Attaching device combines fast connection and disconnection with high strength. T-shaped stud engages groove in receptacle after one-quarter turn. Further turning tightens nut on receptacle. Like quarter-turn attaching devices, connected and disconnected quickly. Like threaded devices, adjusted to desired preload, withstand high loads, and accommodate wide range of grip lengths.

  5. High speed non-latching SQUID binary ripple counter

    NASA Astrophysics Data System (ADS)

    Silver, A. H.; Phillips, R. R.; Sandell, R. D.

    1985-03-01

    High speed, single flux quantum (SFQ) binary scalers are important components in superconducting analog-to-digital converters (ADC). This paper reviews the concept for a SQUID ADC and the design of an SFQ binary ripple counter, and reports the simulation of key components, and fabrication and performance of non-latching SQUID scalers and SFQ binary ripple counters. The SQUIDs were fabricated with Nb/Nb2O5/PbIn junctions and interconnected by monolithic superconducting transmission lines and isolation resistors. Each SQUID functioned as a bistable flip-flop with the input connected to the center of the device and the output across one junction. All junctions were critically damped to optimize the pulse response. Operation was verified by observing the dc I-V curves of successive SQUIDs driven by a cw pulse train generated on the same chip. Each SQUID exhibited constant-voltage current steps at 1/2 the voltage of the preceding device as expected from the Josephson voltage-to-frequency relation. Steps were observed only for the same voltage polarity of successive devices and for proper phase bias of the SQUID. Binary frequency division was recorded up to 40GHz for devices designed to operate to 28GHz.

  6. High speed non-latching squid binary ripple counter

    SciTech Connect

    Silver, A.H.; Phillips, R.R.; Sandell, R.D.

    1985-03-01

    High speed, single flux quantum (SFQ) binary scalers are important components in superconducting analog-to-digital converters (ADC). This paper reviews the concept for a SQUID ADC and the design of an SFQ binary ripple counter, and reports the simulation of key components, and fabrication and performance of non-latching SQUID scalers and SFQ binary ripple counters. The SQUIDs were fabricated with Nb/Nb/sub 2/O/sub 5//PbIn junctions and interconnected by monolithic superconducting transmission lines and isolation resistors. Each SQUID functioned as a bistable flip-flop with the input connected to the center of the device and the output across one junction. All junctions were critically damped to optimize the pulse response. Operation was verified by observing the dc I-V curves of successive SQUIDs driven by a cw pulse train generated on the same chip. Each SQUID exhibited constant-voltage current steps at 1/2 the voltage of the preceding device as expected from the Josephson voltage-to-frequency relation. Steps were observed only for the same voltage polarity of successive devices and for proper phase bias of the SQUID. Binary frequency division was recorded up to 40GHz for devices designed to operate to 28GHz.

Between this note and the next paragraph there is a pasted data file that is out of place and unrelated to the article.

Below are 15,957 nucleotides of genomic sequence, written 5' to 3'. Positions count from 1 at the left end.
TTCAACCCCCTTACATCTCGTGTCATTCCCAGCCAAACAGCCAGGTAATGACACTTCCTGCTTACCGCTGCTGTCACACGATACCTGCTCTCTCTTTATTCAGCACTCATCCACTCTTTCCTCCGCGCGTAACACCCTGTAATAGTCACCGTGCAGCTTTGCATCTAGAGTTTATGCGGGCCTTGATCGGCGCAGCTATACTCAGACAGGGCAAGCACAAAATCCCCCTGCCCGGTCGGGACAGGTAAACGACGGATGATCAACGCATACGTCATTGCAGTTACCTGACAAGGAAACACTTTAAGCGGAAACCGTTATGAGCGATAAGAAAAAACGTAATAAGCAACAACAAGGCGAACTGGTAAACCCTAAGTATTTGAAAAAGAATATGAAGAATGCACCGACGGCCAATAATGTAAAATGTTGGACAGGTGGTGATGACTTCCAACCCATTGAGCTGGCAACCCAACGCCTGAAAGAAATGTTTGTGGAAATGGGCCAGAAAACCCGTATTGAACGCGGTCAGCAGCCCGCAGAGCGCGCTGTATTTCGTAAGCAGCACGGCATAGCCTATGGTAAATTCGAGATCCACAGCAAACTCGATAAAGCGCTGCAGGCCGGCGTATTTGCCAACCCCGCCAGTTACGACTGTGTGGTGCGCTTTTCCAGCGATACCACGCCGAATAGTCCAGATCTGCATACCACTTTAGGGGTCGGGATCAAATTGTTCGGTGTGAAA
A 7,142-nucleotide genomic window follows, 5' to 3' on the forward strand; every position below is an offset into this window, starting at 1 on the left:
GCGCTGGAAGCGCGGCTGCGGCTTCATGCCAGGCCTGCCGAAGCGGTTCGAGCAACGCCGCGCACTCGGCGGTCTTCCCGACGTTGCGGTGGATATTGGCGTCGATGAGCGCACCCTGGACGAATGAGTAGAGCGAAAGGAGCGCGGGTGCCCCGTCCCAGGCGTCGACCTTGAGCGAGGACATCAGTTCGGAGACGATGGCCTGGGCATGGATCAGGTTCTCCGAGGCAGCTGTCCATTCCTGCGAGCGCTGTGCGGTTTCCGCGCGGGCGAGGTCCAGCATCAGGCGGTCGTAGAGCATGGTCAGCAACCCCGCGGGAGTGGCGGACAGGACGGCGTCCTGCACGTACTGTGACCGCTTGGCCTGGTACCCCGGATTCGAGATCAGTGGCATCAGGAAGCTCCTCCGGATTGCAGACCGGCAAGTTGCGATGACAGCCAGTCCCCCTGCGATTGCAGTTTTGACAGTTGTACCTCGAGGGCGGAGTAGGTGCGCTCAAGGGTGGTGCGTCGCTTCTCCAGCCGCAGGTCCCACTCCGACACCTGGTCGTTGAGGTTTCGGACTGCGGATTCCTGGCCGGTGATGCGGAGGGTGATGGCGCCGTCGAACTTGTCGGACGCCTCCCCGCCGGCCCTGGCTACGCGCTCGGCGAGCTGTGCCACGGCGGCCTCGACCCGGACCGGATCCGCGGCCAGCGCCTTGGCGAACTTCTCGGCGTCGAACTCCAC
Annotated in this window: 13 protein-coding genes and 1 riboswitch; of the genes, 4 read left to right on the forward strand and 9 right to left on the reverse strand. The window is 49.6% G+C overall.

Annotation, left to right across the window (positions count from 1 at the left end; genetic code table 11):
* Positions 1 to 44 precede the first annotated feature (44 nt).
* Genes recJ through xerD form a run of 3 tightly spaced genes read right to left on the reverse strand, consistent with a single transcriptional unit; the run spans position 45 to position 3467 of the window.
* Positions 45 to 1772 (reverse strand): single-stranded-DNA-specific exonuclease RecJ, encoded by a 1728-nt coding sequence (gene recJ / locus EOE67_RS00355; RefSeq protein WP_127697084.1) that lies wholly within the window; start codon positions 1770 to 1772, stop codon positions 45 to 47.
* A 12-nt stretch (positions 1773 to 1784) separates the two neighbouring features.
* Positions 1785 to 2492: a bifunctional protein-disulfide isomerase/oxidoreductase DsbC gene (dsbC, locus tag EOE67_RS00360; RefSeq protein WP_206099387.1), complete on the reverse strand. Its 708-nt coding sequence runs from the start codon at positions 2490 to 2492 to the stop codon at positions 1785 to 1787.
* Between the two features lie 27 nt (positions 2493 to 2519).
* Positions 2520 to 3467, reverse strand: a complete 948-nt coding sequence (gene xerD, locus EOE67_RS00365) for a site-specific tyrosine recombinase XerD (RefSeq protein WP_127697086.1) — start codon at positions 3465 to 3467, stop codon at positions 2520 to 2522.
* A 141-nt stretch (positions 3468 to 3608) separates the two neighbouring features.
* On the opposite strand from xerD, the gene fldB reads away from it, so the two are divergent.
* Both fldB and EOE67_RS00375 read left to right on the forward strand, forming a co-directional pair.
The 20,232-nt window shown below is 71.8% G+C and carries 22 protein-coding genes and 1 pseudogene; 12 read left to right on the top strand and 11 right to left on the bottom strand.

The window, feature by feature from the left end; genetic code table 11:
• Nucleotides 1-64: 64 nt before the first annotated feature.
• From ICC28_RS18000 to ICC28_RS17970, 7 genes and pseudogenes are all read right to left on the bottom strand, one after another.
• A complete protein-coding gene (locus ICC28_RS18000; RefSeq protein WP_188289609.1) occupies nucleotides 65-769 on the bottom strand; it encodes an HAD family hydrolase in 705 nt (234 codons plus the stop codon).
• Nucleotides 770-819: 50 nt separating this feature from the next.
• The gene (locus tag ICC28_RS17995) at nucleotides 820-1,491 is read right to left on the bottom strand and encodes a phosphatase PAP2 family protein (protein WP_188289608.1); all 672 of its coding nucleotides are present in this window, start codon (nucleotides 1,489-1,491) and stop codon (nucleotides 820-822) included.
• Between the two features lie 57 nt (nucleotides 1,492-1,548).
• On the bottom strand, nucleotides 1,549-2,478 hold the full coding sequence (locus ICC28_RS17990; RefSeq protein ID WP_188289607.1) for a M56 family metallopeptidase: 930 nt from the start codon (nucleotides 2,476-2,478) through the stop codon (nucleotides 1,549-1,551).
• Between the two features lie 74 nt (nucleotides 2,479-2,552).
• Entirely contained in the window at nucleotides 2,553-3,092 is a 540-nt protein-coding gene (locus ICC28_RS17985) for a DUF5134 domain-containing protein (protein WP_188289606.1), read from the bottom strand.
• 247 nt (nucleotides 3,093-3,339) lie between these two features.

7. Robust mitotic entry is ensured by a latching switch

    PubMed Central

    Tuck, Chloe; Zhang, Tongli; Potapova, Tamara; Malumbres, Marcos; Novák, Béla

    2013-01-01

    Summary Cell cycle events are driven by Cyclin dependent kinases (CDKs) and by their counter-acting phosphatases. Activation of the Cdk1:Cyclin B complex during mitotic entry is controlled by the Wee1/Myt1 inhibitory kinases and by Cdc25 activatory phosphatase, which are themselves regulated by Cdk1:Cyclin B within two positive circuits. Impairing these two feedbacks with chemical inhibitors induces a transient entry into M phase referred to as mitotic collapse. The pathology of mitotic collapse reveals that the positive circuits play a significant role in maintaining the M phase state. To better understand the function of these feedback loops during G2/M transition, we propose a simple model for mitotic entry in mammalian cells including spatial control over Greatwall kinase phosphorylation. After parameter calibration, the model is able to recapture the complex and non-intuitive molecular dynamics reported by Potapova et al. (Potapova et al., 2011). Moreover, it predicts the temporal patterns of other mitotic regulators which have not yet been experimentally tested and suggests a general design principle of cell cycle control: latching switches buffer the cellular stresses which accompany cell cycle processes to ensure that the transitions are smooth and robust. PMID:24143279